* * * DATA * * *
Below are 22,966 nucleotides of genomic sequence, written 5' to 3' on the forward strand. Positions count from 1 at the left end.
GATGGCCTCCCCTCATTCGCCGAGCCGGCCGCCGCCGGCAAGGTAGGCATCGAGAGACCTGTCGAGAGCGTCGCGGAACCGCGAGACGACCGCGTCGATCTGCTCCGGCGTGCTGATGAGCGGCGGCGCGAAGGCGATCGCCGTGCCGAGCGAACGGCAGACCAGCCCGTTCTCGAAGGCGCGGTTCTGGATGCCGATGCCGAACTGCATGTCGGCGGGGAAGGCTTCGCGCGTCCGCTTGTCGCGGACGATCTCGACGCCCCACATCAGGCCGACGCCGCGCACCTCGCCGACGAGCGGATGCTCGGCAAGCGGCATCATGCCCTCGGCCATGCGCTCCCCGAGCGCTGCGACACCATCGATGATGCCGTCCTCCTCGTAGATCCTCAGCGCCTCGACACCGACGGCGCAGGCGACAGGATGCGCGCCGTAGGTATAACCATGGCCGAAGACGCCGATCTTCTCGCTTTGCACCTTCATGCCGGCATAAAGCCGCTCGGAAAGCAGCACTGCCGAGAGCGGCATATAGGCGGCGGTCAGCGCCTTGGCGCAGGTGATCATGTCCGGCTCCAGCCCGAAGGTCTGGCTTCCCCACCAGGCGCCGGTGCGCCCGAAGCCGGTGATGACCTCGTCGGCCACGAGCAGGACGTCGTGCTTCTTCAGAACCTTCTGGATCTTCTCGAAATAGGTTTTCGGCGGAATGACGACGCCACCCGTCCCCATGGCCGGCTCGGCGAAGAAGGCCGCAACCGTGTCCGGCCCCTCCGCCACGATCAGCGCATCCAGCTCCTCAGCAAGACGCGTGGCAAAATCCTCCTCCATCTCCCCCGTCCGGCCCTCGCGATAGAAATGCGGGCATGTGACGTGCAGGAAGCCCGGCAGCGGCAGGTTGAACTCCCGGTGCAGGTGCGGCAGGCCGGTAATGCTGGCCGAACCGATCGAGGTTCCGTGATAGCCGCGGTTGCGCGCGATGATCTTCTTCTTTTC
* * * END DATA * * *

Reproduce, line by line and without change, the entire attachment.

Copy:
Below are 22,966 nucleotides of genomic sequence, written 5' to 3' on the forward strand. Positions count from 1 at the left end.
GATGGCCTCCCCTCATTCGCCGAGCCGGCCGCCGCCGGCAAGGTAGGCATCGAGAGACCTGTCGAGAGCGTCGCGGAACCGCGAGACGACCGCGTCGATCTGCTCCGGCGTGCTGATGAGCGGCGGCGCGAAGGCGATCGCCGTGCCGAGCGAACGGCAGACCAGCCCGTTCTCGAAGGCGCGGTTCTGGATGCCGATGCCGAACTGCATGTCGGCGGGGAAGGCTTCGCGCGTCCGCTTGTCGCGGACGATCTCGACGCCCCACATCAGGCCGACGCCGCGCACCTCGCCGACGAGCGGATGCTCGGCAAGCGGCATCATGCCCTCGGCCATGCGCTCCCCGAGCGCTGCGACACCATCGATGATGCCGTCCTCCTCGTAGATCCTCAGCGCCTCGACACCGACGGCGCAGGCGACAGGATGCGCGCCGTAGGTATAACCATGGCCGAAGACGCCGATCTTCTCGCTTTGCACCTTCATGCCGGCATAAAGCCGCTCGGAAAGCAGCACTGCCGAGAGCGGCATATAGGCGGCGGTCAGCGCCTTGGCGCAGGTGATCATGTCCGGCTCCAGCCCGAAGGTCTGGCTTCCCCACCAGGCGCCGGTGCGCCCGAAGCCGGTGATGACCTCGTCGGCCACGAGCAGGACGTCGTGCTTCTTCAGAACCTTCTGGATCTTCTCGAAATAGGTTTTCGGCGGAATGACGACGCCACCCGTCCCCATGGCCGGCTCGGCGAAGAAGGCCGCAACCGTGTCCGGCCCCTCCGCCACGATCAGCGCATCCAGCTCCTCAGCAAGACGCGTGGCAAAATCCTCCTCCATCTCCCCCGTCCGGCCCTCGCGATAGAAATGCGGGCATGTGACGTGCAGGAAGCCCGGCAGCGGCAGGTTGAACTCCCGGTGCAGGTGCGGCAGGCCGGTAATGCTGGCCGAACCGATCGAGGTTCCGTGATAGCCGCGGTTGCGCGCGATGATCTTCTTCTTTTC